As a teenager I do remember reading the newspaper headlines when the Beeching Report came out in 1963 but it hardly made an impact on me because Thorne's stations were unaffected.
My Great-Grandfather moved from Spalding in Lincolnshire to Thorne in 1869 to work for the NER. He spent most of his working life as a Porter at Thorne North.
I'm pleased to say that, unlike Thorne South, most of the station buildings still stand today, including that fine NER footbridge.
Thorne Colliery Moorends - Easter 1975
A view eastwards of Thorne pit in Moorends from the M18 motorway bridge which was still under construction at Easter 1975. The fields in the foreground belie the industrial scene showing that, like many collieries, Thorne pit was built in an essentially rural setting.
It was the deepest & furthest east mine in the South Yorkshire coalfield opening in 1926. This changed the small market town of Thorne into an industrial centre although the pit village of Moorends was built a discreet distance from the old town. It was a very modern development and the owners, Pease & Partners, provided model housing for its workers who had to be encouraged to move into this new green-field site from all over the country. My maternal grandfather & grandmother moved here from Thurnscoe near Barnsley. All the houses had good sized rooms, separate bathrooms and spacious gardens.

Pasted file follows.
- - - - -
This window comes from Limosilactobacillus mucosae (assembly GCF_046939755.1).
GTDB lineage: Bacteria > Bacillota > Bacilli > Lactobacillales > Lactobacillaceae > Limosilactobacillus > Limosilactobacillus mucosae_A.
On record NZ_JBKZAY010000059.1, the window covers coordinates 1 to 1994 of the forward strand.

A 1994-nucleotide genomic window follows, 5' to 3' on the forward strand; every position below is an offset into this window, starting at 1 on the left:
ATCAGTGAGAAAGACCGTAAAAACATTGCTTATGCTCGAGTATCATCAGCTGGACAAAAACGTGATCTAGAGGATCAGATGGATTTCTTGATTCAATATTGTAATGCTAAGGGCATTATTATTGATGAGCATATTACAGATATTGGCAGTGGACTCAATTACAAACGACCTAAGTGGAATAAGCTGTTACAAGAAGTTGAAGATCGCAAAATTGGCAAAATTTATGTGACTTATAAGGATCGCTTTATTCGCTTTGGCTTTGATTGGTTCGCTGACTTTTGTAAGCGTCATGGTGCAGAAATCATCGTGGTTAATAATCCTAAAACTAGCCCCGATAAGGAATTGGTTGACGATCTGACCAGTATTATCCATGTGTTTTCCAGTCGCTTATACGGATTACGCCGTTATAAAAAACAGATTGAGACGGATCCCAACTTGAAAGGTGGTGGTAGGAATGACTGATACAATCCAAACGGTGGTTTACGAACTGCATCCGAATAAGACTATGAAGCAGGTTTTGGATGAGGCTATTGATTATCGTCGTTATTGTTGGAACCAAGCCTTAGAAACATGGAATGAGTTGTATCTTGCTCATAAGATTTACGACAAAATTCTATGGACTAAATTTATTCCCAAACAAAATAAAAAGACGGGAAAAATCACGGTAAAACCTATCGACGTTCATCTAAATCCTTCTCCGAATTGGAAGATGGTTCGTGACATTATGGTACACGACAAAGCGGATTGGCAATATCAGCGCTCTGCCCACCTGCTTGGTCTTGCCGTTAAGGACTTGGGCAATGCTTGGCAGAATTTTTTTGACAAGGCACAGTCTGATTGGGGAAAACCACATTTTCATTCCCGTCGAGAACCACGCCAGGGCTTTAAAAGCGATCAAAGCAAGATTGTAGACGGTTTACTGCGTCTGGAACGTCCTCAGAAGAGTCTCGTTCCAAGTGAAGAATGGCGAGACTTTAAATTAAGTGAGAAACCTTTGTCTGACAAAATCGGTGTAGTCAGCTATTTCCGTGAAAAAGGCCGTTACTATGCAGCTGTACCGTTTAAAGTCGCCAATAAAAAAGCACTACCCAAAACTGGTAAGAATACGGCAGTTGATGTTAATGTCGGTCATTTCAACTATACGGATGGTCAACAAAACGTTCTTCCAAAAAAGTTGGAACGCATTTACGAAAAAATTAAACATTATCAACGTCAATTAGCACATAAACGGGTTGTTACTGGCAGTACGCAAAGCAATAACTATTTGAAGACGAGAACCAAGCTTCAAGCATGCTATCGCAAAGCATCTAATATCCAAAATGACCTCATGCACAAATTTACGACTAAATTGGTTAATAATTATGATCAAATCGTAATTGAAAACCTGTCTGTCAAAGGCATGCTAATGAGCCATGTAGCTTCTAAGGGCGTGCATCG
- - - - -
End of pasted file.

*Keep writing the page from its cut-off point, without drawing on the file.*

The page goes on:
All trace of the original colliery seen here is now erased & even the later 1980s winding gear has been dismantled. Even the pit tip was removed in 1974-5 to be used for the motorway. With the closure of virtually all the South Yorkshire pits in the 80s & 90s unemployment in Moorends has been running at very high levels. I'm still not sure where people work today but you can be sure it's not a short walk to get there as it used to be. The M18 is jammed with commuters.
The North Eastern Railway's Thorne Junction to Goole & Hull railway line passes right to left in front of the houses. The unmanned level crossing, centre, was closed to road traffic together with 2 other unmanned crossings further south in the late 1960s after numerous accidents. Car & van drivers would ignore the Stop, Look & Listen signs & come off the worst in collisions with speeding trains.
The large building to the right of the lane in front of the houses is the Winning Post public house. Indeed the road was known as the "Winning Post" lane. My grandmother's house in The Avenue, where I was born, is out of shot to the left.